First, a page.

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How do I lock the self timer & activate an onscreen grid?

edited March 2012 Posted in » Nikon D5100 Forum
I was talking with a fellow D5100 owner over on my Facebook page and he was wondering how to lock the self timer and also how to activate a grid in Live View. I thought it would be beneficial to share our conversation with all of you...

Lawrence's Question: I have a Nikon D5100. Over the years I have found that it is just as simple to use the camera self timer rather then depend on a cable or remote (which always seems to get lost or misplaced). I always set my self timer on 2 seconds for tripod use in low light, landscape etc. The problem with the D5100 (otherwise a great camera) is that each time I use the self timer, the camera defaults back to continuous or single frame and I have to reset to the self timer before the next exposure. I have not figured out how to lock the self timer option so that I do not have to go through the process each time. I generally shoot vivid in program or aperture priority. Also, I am now shooting a lot of interiors. I would prefer to have a grid in live view, but have been unable to find any where in the menu for a grid. This makes no sense, especially with an articulating LCD.

Moose's Answer: You can activate the onscreen grid when in Live View mode by pressing the (info) button. As for the self timer, I ran into the same issue with it resetting back to Single capture mode. You do have the option to bypass the menus by clicking the Fn button on the front of your D5100 to activate the self timer instantly each time you want to use it.


  • edited March 2016
    First, as a new member, thank you for this helpful and informative website and forum, Moose.
    I recently purchased a used D5100. It's been a long time since last owning a Nikon back in college days in the early 70's, and while the basics remained constant, so much has changed with digital. I also have been searching for a way to make the self timer option a default or temporary default. Although I am awestruck over the technology of this new to me camera, I thought not having the option to select a time release as a default setting was a major oversight. I thought I must be missing something even after reading through the on-line manual at Nikon. I did find that it is possible to set how many photos, up to 9, that will be taken at a self timer setting but then discovered that they fire consecutively with a single press of the shutter button. The button on the side of the lens also confused me as I thought it would immediately set me at the self timer option I had selected but couldn't get it to work until I figured out that after pushing and holding that button I must then turn the wheel two clicks. Anyway, after searching your forum I finally found this helpful thread on page 12 that let me know I'm not missing something, it's just not there.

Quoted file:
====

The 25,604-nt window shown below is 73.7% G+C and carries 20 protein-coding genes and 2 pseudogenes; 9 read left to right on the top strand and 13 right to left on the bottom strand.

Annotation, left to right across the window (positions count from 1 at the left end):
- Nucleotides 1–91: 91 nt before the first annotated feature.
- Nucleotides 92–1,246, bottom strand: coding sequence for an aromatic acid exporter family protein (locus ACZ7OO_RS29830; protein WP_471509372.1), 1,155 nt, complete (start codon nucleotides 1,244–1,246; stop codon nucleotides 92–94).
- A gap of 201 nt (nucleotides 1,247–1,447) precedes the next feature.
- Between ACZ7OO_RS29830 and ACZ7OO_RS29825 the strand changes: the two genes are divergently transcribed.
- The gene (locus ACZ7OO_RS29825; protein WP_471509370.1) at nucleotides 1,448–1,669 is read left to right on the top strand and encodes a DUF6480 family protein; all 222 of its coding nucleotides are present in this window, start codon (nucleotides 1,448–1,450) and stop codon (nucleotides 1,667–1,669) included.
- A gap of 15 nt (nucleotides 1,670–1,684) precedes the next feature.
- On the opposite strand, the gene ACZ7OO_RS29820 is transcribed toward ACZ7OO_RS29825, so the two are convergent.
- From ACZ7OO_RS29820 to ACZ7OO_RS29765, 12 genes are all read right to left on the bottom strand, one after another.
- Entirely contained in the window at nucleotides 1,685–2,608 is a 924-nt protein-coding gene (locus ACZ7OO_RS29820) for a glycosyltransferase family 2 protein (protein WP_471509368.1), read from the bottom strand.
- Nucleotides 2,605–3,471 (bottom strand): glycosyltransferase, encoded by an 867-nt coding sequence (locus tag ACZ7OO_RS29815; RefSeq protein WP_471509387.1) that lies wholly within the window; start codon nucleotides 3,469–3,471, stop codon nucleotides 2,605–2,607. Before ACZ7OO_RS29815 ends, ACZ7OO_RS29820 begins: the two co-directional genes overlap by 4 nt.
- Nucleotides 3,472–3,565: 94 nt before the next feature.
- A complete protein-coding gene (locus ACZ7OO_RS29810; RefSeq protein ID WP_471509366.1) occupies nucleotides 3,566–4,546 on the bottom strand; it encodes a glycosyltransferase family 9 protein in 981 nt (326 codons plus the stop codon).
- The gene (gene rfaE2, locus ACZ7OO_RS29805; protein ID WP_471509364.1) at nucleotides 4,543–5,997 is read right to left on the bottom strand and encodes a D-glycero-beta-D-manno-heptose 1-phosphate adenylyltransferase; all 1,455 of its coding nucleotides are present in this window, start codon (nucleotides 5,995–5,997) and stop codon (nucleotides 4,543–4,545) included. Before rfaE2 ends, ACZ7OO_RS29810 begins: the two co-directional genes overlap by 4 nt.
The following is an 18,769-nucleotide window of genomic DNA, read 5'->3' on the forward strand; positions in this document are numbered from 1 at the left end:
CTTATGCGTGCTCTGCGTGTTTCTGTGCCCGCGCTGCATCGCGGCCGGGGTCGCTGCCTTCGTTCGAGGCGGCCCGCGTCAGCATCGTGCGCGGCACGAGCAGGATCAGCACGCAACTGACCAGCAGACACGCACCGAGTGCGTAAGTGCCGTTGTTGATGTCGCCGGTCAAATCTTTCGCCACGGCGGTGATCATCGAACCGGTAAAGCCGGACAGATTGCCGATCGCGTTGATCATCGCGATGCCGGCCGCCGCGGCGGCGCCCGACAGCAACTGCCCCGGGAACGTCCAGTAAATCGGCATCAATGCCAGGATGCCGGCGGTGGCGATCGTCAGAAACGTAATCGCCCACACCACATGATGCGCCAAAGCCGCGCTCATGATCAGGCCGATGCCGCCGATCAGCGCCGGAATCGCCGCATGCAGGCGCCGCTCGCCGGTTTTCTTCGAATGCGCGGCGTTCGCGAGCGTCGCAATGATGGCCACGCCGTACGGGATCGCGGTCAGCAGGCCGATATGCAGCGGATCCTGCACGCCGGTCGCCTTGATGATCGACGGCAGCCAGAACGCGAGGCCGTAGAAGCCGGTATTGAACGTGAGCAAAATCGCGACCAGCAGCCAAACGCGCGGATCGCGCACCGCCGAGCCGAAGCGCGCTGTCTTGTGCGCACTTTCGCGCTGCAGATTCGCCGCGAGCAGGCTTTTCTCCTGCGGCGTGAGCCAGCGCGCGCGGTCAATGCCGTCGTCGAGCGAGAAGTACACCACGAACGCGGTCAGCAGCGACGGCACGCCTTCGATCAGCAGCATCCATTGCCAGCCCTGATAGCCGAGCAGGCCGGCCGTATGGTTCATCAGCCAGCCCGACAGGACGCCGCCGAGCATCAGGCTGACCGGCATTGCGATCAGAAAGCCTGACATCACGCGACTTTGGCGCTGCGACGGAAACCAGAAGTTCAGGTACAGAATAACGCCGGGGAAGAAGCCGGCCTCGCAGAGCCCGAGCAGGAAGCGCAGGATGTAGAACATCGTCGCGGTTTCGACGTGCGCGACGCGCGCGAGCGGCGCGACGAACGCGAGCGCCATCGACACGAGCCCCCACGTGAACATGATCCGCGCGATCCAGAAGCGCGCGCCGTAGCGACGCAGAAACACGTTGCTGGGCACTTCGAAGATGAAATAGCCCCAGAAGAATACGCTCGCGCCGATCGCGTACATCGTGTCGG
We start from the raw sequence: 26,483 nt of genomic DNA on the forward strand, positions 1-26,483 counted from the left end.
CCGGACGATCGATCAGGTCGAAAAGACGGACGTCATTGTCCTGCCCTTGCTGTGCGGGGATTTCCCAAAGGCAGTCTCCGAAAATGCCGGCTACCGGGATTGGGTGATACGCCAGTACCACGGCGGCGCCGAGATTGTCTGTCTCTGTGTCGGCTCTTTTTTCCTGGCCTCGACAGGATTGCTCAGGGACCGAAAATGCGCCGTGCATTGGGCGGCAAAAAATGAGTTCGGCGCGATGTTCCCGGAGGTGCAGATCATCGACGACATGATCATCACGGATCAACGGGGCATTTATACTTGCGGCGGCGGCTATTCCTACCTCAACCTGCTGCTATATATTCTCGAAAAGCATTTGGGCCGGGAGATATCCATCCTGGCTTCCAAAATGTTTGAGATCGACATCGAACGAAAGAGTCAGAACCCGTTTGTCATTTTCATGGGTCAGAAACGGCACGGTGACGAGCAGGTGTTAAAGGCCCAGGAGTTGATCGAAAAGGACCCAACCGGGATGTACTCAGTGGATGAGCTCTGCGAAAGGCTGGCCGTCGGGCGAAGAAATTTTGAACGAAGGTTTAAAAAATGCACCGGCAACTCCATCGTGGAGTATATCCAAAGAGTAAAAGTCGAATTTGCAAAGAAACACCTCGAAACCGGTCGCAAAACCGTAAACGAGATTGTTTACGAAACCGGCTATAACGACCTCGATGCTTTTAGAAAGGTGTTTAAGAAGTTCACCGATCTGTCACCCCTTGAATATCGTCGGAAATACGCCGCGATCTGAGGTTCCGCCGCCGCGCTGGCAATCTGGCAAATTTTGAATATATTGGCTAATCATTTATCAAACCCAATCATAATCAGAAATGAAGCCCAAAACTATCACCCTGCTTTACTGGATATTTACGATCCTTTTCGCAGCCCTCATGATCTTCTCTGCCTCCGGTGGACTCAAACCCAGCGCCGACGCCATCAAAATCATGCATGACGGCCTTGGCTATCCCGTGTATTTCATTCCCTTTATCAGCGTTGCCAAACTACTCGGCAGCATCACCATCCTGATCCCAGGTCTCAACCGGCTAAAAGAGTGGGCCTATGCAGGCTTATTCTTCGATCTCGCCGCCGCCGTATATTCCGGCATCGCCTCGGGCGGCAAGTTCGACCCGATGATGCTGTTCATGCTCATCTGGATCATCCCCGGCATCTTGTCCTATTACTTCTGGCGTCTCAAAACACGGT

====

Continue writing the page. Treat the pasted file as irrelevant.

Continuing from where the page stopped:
All that being said, I am thrilled with my new camera. Thanks again.

  • edited March 2016
    It's interesting that you can use the Fn button for self timer on the D5100. You can't on the D3200. I probably would not anyway, because I always use manual ISO and would miss that option for that one button, but I agree that not having a quick way to put on the self timer or to hold the setting is too bad.

    I would note that on the D7xxx series, the shutter mode is accessed through a selector under the mode dial, making self timer use easy and persistent. But (Nikon engineering is a mystery sometimes) where the lowly D3200 gives remote operation as one of the shutter modes you can get with the shutter mode button, the D7100 does not include remote in the shutter modes; you must go to the menu to set that.

    It seems as if Nikon designers do not talk to each other. Each group comes up with a pretty good design, but if you shuttle between them you must be technically bilingual. My wife has a D7100, and when she asks how to do something, even something simple, it is done differently. Not only are menus different and orders different, but similar buttons have slightly different functions, and are located in different places on the camera.
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